CQ TODAY ONLINE NEWS
March 13, 2012 – 11:47 p.m.
Technology Groups Worry About Trade Pact
By Joseph J. Schatz, CQ Staff
The debate over Internet regulation and freedom, which flared spectacularly in January before House and Senate leaders decided to shelve anti-piracy legislation, is popping up in a new forum: a nascent Pacific Rim trade pact backed by the Obama administration.
Technology and advocacy groups are asking officials to ensure that the Trans-Pacific Partnership, which is under negotiation among the United States and at least eight other nations, would not incorporate some of the same intellectual property restrictions that proved problematic earlier this year.
Some of the same groups that see an advantage to opening trade around the Pacific also support broader anti-piracy laws. But opponents of those laws are concerned that the trade talks might open a side door to their enactment.
Those bills (
Wyden said additional transparency is needed in the Trans-Pacific Partnership (TPP) negotiations to ensure public support, noting that the Jan. 18 blackout orchestrated by websites and companies, including Wikipedia and Google Inc., signaled public concern over any potential changes in Internet access.
Wyden was active in the anti-piracy debate on the side of large Internet companies, proposing, along with California GOP Rep.
“I’m getting a lot of questions and complaints and concerns from people who care passionately about Internet freedom,” Wyden told U.S. Trade Representative
Kirk, bristling at what he called ill-informed reports, insisted that the White House is proposing nothing resembling the anti-piracy bills. “We don’t help ourselves by trying to conflate the recent debate over PIPA and SOPA and what we’re doing in TPP, because nothing could be further from the truth,” Kirk said. “This is completely the opposite. None of the issues of which you had the most concern over those provisions in SOPA or PIPA are included in the TPP. We are trying to make sure we promote the free flow of data end information.”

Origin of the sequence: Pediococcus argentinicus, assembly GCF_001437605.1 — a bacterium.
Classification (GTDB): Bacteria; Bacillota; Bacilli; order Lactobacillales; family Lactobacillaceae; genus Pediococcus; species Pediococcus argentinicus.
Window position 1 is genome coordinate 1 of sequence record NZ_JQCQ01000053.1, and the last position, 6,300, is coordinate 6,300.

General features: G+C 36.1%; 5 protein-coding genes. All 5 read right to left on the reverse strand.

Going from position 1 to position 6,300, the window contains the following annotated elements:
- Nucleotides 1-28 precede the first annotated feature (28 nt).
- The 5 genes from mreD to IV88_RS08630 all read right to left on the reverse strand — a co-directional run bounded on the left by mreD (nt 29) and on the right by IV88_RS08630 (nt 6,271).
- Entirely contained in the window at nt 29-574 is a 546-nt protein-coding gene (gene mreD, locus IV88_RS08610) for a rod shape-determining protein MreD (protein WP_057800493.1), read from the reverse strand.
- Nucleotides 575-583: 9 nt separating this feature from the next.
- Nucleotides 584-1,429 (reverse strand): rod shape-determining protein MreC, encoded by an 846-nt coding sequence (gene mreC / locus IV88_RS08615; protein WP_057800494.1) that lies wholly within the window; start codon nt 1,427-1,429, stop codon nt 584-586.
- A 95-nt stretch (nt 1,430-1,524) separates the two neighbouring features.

Key Issues in Negotiations
The administration is looking to the Pacific Rim trade negotiations, which would require congressional approval if an accord were reached, to boost exports and revive U.S. economic influence in Asia. The negotiations so far do not include China, which many U.S. companies contend offers weak legal protections for patents, trademarks and other intellectual property rights.
Corporations and unions alike consider the trade deal an opportunity to establish new ways of dealing with “21st-century” issues such as trade in environmental goods, complicated global supply chains, intellectual property and Internet protocols.
Those are key issues to many members of Congress.
Technology Groups Worry About Trade Pact
“Other foreign governments require online service suppliers to process data locally or to locate servers in their countries,” said Republican
The White House wants to reach a trade agreement this year, although no legislation is likely to come before Congress in 2012. The administration has yet to request expanded negotiating authority that would be needed to seal the deal. And concerns from domestic automakers about Japan’s potential involvement in the trade talks persist.
In addition, concerns abound among Internet freedom-minded bloggers that the desire by U.S. industries for intellectual property protections will lead to stiff Internet restrictions, and technology companies are weighing in.
In a Jan. 30 memo circulated by the Computer and Communications Industry Association — a group that counts Google, Yahoo, Facebook and other major tech companies as members — lawyer Jonathan Band argued that trade negotiations must be more transparent.
Band said any intellectual property provisions in the talks “must guard against the risk of online censorship of lawful activity and must not inhibit innovation by dynamic businesses, large and small.”
“TPP negotiators should understand the SOPA experience to avoid repeating its mistakes,” Band wrote, noting that the Internet, unlike traditional industries, is inherently international. Restrictions in “TPP must be narrowly targeted only at activity clearly prohibited under existing laws, and be effectively tailored, with strong due process and focused on criminal activity,” he wrote.
Wyden and Issa have been critical on similar grounds of a pending international treaty targeting counterfeiting, the Anti-Counterfeiting Trade Agreement. More than 30 countries have signed the treaty, but it has not taken effect and the United States has not ratified it.
Kirk said the administration has engaged in extensive public consultations on the privacy issue, and he noted that an earlier effort to make public the topics being negotiated drew “a fairly stern message” from the top lawmakers on the Senate Finance and House Ways and Means committees.
“No one will sit at the table and negotiate if we put all the terms of every text out,” Kirk said.